Ron Howard has a big problem with Georgia’s new abortion restrictions — but not with the people of the Peach State.

The Oscar winner is one of the latest prominent filmmakers who will move forward with production in Georgia but make a donation toward the fight against a restrictive abortion bill recently signed by Gov. Brian Kemp.

Howard and his Imagine Entertainment co-founder Brian Grazer confirmed their film “Hillbilly Elegy” will shoot in Georgia next month after “much thought and deliberation.” They vowed they won’t consider production there if the law — known as the “heartbeat bill” — goes into effect at the start of 2020.

“We felt we could not abandon the hundreds of women, and men, whose means of support depend on this production — including those who directly contribute on the film, and the businesses in the community that sustain the production,” they told The Hollywood Reporter in a joint statement.

“We see Governor Kemp’s bill as a direct attack on women’s rights, and we will be making a donation to the ACLU to support their battle against this oppressive legislation,” the statement continues. “Should this law go into effect in January, we will boycott the state as a production center.”

The film stars Amy Adams and Glenn Close. Reps for the actresses did not immediately respond to a request for comment.

Howard and Grazer’s statement come days after Jordan Peele and J.J. Abrams confirmed they’ll move forward with production on the HBO series “Lovecraft Country” in Georgia while promising to donate all of their episodic fees this season to ACLU of Georgia and Fair Fight Georgia.

“Make no mistake, this is an attack aimed squarely and purposely at women,” they said in a statement.

The bill would outlaw abortions if a heartbeat can be detected, which can occur as early as six weeks into a pregnancy.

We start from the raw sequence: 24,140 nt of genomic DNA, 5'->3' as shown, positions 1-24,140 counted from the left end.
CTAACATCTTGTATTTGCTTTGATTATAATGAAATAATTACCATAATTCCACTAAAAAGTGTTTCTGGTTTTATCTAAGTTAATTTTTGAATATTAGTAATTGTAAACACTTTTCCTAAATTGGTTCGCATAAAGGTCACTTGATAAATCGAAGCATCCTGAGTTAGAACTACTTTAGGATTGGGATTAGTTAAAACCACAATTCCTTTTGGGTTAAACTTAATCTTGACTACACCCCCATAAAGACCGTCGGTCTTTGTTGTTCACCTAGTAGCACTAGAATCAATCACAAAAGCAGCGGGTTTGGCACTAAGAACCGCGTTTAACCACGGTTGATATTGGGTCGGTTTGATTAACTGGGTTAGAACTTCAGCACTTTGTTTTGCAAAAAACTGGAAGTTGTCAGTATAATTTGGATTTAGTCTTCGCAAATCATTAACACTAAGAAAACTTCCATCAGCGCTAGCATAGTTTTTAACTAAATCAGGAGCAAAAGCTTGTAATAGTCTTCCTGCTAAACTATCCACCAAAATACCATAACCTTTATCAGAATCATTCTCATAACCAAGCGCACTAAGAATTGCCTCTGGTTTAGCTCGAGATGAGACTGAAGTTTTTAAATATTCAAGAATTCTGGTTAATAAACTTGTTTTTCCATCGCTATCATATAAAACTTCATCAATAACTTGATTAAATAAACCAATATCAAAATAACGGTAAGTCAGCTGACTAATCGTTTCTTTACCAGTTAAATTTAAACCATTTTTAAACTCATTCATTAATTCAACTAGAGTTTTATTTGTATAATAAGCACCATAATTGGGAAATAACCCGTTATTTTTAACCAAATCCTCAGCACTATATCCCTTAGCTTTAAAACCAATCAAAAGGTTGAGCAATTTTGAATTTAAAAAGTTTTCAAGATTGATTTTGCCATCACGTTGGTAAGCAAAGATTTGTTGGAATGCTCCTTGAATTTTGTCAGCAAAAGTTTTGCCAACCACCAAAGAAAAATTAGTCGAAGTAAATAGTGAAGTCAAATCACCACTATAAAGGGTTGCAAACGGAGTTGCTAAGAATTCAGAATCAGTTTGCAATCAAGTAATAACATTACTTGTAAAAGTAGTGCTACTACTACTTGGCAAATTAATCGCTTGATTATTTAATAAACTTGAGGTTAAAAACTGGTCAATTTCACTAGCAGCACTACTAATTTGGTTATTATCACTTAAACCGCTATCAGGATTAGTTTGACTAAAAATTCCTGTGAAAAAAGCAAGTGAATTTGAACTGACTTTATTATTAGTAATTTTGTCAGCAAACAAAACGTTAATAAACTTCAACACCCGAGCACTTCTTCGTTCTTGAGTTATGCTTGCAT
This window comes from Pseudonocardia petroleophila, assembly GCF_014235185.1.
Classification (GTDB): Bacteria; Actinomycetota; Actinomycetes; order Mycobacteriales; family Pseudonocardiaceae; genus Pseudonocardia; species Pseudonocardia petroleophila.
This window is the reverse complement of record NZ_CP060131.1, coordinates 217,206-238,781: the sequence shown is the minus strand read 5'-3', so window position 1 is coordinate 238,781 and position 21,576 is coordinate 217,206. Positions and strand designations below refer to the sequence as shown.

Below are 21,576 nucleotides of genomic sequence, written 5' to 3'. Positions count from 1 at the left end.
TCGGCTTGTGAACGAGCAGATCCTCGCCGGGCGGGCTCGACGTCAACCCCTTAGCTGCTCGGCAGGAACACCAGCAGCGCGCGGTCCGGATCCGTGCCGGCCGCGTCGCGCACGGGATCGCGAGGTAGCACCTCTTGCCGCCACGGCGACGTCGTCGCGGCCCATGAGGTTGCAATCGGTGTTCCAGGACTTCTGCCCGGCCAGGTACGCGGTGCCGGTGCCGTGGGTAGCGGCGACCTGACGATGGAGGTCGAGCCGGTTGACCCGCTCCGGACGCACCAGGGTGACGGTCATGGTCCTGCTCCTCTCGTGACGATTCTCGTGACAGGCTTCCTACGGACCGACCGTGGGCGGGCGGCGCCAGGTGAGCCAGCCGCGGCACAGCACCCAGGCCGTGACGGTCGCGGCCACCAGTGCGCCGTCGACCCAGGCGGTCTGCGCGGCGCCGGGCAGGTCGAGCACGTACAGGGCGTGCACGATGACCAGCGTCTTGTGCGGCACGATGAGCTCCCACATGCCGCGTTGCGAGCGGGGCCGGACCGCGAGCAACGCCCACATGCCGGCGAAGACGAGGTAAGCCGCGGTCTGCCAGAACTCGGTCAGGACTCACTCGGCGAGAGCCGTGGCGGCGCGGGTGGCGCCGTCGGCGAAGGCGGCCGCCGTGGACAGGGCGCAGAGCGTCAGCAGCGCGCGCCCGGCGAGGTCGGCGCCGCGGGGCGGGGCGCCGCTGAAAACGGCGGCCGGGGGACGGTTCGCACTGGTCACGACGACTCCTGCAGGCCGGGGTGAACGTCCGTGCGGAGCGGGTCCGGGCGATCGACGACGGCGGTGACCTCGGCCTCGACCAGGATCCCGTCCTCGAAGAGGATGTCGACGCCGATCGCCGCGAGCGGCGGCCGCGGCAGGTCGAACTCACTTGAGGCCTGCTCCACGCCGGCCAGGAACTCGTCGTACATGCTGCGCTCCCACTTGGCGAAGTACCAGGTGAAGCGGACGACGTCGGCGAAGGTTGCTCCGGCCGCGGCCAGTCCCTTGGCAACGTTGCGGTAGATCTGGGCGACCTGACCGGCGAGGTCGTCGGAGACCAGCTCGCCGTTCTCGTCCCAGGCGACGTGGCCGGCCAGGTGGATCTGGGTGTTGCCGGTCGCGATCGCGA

Legislators in other states have signed restrictive abortion laws as well in recent weeks, including in Alabama where a bill outlawing nearly all abortions was signed.

Multiple producers, including Mark Duplass of Duplass Brothers Productions, David Simon of Blown Deadlines Productions and Christine Vachon of Killer Films, have vowed to boycott production in Georgia in response to the state’s bill.

Howard’s recent confirmation to THR was met with criticism from some on social media.

One Twitter user named Sandra wrote, “Donation don’t quite cut it @RealRonHoward . I understand and also empathize with the members of the crew who will suffer BUT women will LOSE THEIR LIVES and little girls will be forced to give birth. I’m taking note.”

Another user with the handle @democracy tweeted to Howard, “I just learned that you have plans to film your movie in Georgia. With all due respect, I will not be watching this movie when it is released. People that have power need to protect the people that don’t. Women on your crew will have no rights there. Not worth it.”

Jason Bateman — whose shows “Ozark” and “The Outsider” shoot in Georgia — told The Hollywood Reporter, “If the ‘heartbeat bill’ makes it through the court system, I will not work in Georgia, or any other state, that is so disgracefully at odds with women’s rights.”

Democratic politician Stacey Abrams, who fell just short in last year’s gubernatorial race against Kemp, has advised the entertainment industry take a different approach than boycotts in Georgia to fight the bill.

“We have to recognize that Georgia is the only state that is such a deep part of the film industry that also has the type of draconian leadership that would seek to strip a woman’s autonomy in this way,” she told The Los Angeles Times. “That puts us in a unique position to fight back — not only against the legislation here but the legislation around the country — and to fund the defeat of these politicians and their horrible behavior by using the resources available through the entertainment industry.”


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